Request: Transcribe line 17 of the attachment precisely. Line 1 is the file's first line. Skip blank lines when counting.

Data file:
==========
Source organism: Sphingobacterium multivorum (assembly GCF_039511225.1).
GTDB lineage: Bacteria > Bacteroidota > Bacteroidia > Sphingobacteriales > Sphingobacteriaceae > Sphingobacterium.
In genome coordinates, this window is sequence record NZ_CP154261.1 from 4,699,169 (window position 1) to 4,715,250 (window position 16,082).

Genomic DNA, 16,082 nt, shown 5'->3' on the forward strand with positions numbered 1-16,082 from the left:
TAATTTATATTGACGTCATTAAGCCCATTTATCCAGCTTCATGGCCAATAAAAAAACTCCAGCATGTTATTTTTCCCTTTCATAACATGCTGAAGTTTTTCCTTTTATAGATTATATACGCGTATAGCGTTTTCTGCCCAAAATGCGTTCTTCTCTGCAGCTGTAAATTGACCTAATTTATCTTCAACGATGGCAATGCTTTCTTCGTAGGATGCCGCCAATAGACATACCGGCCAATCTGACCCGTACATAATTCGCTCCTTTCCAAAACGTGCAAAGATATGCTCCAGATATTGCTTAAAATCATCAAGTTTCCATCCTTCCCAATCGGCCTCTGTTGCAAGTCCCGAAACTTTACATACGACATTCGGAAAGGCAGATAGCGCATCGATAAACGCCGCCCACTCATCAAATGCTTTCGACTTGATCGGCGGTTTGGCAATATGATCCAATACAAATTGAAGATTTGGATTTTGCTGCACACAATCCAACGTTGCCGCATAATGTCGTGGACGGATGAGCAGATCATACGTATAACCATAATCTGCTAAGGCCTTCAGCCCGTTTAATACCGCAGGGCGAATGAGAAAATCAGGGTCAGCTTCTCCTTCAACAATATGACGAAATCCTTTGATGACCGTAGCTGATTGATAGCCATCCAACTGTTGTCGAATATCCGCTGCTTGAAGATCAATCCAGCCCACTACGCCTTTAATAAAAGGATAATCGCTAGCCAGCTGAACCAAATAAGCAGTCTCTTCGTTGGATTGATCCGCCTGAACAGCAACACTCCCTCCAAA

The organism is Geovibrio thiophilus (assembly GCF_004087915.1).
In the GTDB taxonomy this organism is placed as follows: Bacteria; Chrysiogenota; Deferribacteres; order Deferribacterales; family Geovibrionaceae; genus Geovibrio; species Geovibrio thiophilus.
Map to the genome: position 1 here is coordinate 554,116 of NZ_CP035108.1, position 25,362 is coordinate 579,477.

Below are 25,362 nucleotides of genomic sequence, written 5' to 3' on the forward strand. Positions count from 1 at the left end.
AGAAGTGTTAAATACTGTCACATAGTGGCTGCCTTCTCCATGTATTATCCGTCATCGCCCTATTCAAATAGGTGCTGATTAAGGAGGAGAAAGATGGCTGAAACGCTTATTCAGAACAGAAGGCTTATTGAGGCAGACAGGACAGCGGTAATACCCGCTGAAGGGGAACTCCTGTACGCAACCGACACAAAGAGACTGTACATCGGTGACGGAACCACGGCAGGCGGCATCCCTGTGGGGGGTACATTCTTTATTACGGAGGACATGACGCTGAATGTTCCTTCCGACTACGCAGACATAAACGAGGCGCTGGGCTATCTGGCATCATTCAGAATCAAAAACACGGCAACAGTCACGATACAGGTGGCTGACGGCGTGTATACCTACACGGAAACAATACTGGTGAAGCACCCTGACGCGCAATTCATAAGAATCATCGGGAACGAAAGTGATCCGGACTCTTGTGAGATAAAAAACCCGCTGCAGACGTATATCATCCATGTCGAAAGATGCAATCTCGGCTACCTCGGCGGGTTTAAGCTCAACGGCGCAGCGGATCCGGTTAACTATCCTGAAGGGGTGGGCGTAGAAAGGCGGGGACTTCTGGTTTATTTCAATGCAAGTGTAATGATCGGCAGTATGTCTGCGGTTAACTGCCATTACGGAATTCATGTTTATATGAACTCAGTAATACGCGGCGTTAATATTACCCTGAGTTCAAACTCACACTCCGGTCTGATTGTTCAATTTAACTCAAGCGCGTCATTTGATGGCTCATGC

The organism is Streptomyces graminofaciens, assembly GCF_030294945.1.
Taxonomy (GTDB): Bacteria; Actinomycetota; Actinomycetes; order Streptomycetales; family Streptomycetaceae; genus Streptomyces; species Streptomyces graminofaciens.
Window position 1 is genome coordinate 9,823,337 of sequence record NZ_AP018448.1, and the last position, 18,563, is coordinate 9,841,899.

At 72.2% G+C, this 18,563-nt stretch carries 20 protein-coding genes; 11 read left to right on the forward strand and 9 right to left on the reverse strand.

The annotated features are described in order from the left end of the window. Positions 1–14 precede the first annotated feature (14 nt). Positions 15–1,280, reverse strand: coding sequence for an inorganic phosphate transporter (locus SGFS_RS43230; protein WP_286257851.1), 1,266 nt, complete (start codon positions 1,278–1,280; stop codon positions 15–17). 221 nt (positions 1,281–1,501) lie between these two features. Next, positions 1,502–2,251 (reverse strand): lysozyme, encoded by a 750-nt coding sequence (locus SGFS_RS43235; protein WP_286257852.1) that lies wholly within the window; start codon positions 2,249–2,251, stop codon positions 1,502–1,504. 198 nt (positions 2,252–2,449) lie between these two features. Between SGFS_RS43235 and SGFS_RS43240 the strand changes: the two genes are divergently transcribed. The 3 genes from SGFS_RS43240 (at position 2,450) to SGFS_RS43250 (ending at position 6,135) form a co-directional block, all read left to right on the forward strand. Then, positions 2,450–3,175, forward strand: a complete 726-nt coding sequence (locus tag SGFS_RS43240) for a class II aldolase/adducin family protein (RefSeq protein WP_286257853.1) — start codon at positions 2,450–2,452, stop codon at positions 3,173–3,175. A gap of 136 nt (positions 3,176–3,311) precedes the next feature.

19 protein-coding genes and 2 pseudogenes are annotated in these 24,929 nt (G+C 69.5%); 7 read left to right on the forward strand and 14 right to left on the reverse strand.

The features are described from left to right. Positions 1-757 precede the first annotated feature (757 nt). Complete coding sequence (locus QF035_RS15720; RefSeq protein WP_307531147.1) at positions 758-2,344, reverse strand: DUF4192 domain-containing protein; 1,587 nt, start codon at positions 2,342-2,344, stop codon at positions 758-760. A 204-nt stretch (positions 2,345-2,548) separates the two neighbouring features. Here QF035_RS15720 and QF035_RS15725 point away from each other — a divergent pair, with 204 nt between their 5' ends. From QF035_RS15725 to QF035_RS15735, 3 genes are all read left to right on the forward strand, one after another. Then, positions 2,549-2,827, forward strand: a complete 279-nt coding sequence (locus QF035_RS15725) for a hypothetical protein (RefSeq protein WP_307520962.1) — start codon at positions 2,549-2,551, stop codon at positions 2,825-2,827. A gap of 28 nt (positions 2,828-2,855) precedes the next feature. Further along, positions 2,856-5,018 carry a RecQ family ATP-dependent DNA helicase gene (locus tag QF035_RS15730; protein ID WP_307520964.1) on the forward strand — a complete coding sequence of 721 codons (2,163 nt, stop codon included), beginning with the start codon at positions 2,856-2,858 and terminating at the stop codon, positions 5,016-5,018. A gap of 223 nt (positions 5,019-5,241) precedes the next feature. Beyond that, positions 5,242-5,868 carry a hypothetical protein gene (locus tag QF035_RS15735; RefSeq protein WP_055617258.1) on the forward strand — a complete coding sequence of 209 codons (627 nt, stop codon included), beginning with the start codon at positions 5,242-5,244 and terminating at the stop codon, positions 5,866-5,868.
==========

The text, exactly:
The features are described from left to right. Positions 1-757 precede the first annotated feature (757 nt). Complete coding sequence (locus QF035_RS15720; RefSeq protein WP_307531147.1) at positions 758-2,344, reverse strand: DUF4192 domain-containing protein; 1,587 nt, start codon at positions 2,342-2,344, stop codon at positions 758-760. A 204-nt stretch (positions 2,345-2,548) separates the two neighbouring features. Here QF035_RS15720 and QF035_RS15725 point away from each other — a divergent pair, with 204 nt between their 5' ends. From QF035_RS15725 to QF035_RS15735, 3 genes are all read left to right on the forward strand, one after another. Then, positions 2,549-2,827, forward strand: a complete 279-nt coding sequence (locus QF035_RS15725) for a hypothetical protein (RefSeq protein WP_307520962.1) — start codon at positions 2,549-2,551, stop codon at positions 2,825-2,827. A gap of 28 nt (positions 2,828-2,855) precedes the next feature. Further along, positions 2,856-5,018 carry a RecQ family ATP-dependent DNA helicase gene (locus tag QF035_RS15730; protein ID WP_307520964.1) on the forward strand — a complete coding sequence of 721 codons (2,163 nt, stop codon included), beginning with the start codon at positions 2,856-2,858 and terminating at the stop codon, positions 5,016-5,018. A gap of 223 nt (positions 5,019-5,241) precedes the next feature. Beyond that, positions 5,242-5,868 carry a hypothetical protein gene (locus tag QF035_RS15735; RefSeq protein WP_055617258.1) on the forward strand — a complete coding sequence of 209 codons (627 nt, stop codon included), beginning with the start codon at positions 5,242-5,244 and terminating at the stop codon, positions 5,866-5,868.